These days, I am getting lots of questions from my dear students about how to perform atonal soloing. It's a great question, but also not easy to explain in a few words. 

Today, I recorded something to help me explain what's happening. In the recording, you will hear I keep changing the root. I realize there is no chord progression or accompanying instrument. However, I thought it would clarify what is happening during this kind of solo. Let's go back to the top. "How to perform atonal soloing." First of all, playing in an atonal fashion doesn't mean there are no rules and you can just play whatever comes to mind; it's actually rather complex to learn and perform. If you remember, there was a video where I mention Arnold Schoenberg. He is the master of this complex subject matter.

Now, let's try to listen this track a bit more carefully. On the surface, you will see that I keep changing the root with either chromatic notes, V degree, or whatever comes to mind in the moment. But, I also do something more; I use Schoenberg's approach. It's a very simple technique that don't use until I finish playing the entire scale. For example, in C Major you normally have: C, D, E, F, G, A, B, C. So, when you play D from this scale, you don't actually play it until you play the full scale C, E, F, G, A, B. When you keep doing this, the listeners' ear will not notice the root of your phrase, but you will know it.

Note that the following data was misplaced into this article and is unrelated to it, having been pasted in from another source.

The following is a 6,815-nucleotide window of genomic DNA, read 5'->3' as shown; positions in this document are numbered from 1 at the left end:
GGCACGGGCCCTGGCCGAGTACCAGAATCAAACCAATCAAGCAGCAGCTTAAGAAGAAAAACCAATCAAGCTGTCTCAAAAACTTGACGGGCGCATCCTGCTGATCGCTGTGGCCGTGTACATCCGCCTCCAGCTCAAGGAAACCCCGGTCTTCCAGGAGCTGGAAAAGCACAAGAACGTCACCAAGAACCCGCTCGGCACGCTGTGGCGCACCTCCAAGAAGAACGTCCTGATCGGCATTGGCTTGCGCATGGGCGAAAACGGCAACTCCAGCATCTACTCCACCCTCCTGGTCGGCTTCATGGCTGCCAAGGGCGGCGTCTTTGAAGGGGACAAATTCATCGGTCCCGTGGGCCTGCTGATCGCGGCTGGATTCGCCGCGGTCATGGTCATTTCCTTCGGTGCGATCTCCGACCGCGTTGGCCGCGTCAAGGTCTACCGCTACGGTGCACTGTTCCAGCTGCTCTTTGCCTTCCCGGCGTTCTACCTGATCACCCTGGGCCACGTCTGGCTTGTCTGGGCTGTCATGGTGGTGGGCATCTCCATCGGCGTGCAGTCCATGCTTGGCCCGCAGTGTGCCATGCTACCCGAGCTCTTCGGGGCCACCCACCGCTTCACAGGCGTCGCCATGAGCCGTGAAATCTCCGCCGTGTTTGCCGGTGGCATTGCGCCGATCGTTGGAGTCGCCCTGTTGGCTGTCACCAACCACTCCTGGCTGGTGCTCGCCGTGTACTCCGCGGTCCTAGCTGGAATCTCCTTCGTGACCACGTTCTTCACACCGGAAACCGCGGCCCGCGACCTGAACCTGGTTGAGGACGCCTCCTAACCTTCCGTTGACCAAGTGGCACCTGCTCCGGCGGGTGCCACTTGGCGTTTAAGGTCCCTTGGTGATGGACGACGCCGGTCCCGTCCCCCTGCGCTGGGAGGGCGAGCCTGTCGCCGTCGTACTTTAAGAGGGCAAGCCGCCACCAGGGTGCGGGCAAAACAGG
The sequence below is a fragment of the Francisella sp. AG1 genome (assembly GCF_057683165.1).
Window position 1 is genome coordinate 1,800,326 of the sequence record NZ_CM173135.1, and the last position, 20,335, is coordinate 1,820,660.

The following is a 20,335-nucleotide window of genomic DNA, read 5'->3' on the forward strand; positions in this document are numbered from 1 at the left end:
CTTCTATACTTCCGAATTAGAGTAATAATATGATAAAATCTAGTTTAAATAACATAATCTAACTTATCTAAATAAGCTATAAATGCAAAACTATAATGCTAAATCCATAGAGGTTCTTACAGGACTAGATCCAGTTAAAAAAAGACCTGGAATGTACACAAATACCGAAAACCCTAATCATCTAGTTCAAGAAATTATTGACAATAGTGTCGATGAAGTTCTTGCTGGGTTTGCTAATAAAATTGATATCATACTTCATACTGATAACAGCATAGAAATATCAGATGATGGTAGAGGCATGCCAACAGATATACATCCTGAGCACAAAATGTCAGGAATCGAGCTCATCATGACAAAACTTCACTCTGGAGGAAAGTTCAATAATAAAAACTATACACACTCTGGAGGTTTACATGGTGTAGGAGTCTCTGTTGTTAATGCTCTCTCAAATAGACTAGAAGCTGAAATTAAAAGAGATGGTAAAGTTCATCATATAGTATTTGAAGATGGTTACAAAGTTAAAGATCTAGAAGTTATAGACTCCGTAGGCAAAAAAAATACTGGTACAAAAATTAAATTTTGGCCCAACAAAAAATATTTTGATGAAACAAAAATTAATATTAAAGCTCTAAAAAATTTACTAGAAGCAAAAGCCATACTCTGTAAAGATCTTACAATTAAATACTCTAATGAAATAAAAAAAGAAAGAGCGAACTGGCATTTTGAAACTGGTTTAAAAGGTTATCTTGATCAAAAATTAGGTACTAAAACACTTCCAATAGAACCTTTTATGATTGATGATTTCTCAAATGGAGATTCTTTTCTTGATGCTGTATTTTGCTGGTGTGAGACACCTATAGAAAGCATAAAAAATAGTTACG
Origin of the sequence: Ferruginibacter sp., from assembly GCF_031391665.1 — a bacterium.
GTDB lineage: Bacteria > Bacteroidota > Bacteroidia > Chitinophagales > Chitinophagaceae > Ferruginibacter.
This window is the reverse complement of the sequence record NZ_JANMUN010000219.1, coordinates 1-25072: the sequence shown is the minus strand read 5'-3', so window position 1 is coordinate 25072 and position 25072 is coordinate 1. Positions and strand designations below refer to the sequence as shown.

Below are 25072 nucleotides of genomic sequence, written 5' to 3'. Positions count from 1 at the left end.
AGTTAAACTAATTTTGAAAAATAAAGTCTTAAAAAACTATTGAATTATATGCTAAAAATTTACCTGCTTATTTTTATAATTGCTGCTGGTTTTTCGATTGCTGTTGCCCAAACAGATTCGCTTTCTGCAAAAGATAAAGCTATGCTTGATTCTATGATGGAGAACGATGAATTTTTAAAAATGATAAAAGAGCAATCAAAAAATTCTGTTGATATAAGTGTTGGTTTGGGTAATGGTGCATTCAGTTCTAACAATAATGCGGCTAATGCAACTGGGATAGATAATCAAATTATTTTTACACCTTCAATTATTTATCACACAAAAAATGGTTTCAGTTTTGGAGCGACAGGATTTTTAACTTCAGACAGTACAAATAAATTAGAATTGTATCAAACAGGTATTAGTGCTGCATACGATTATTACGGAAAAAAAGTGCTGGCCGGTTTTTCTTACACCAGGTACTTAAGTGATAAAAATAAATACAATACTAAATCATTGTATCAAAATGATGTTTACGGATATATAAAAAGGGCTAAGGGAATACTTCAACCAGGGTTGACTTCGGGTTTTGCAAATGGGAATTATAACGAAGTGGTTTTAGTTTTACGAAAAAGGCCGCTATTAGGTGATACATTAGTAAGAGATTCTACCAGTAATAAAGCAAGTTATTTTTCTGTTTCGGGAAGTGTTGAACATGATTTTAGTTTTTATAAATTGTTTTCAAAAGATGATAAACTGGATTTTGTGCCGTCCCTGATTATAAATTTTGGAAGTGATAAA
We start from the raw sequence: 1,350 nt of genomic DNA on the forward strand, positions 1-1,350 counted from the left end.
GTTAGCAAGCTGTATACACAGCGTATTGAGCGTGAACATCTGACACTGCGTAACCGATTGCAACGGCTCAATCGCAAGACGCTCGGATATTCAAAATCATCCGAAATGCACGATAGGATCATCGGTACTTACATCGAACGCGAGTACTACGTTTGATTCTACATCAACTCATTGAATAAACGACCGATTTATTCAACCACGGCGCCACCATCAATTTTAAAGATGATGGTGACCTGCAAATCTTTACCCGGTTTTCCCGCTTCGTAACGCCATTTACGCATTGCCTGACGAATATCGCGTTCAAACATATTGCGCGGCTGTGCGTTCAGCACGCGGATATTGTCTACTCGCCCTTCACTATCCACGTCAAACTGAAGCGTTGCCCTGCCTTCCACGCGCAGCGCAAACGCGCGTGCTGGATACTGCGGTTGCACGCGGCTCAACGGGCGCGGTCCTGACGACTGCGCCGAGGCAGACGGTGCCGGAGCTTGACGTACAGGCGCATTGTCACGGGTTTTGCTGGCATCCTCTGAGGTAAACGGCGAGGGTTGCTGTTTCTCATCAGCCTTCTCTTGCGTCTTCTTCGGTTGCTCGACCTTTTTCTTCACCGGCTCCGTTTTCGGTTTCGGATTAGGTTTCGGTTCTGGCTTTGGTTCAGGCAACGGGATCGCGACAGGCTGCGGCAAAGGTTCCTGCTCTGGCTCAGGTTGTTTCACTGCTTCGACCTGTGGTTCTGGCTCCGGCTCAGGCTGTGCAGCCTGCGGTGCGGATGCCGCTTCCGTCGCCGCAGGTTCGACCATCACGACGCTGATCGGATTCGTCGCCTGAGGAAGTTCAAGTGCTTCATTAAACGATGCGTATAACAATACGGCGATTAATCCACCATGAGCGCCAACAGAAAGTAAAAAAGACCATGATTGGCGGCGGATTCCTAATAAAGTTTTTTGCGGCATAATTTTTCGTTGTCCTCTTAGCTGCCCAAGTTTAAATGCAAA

So, that’s it for now. But of course, there is a lot more to it than that. Enjoy your first atonal phrase today! 

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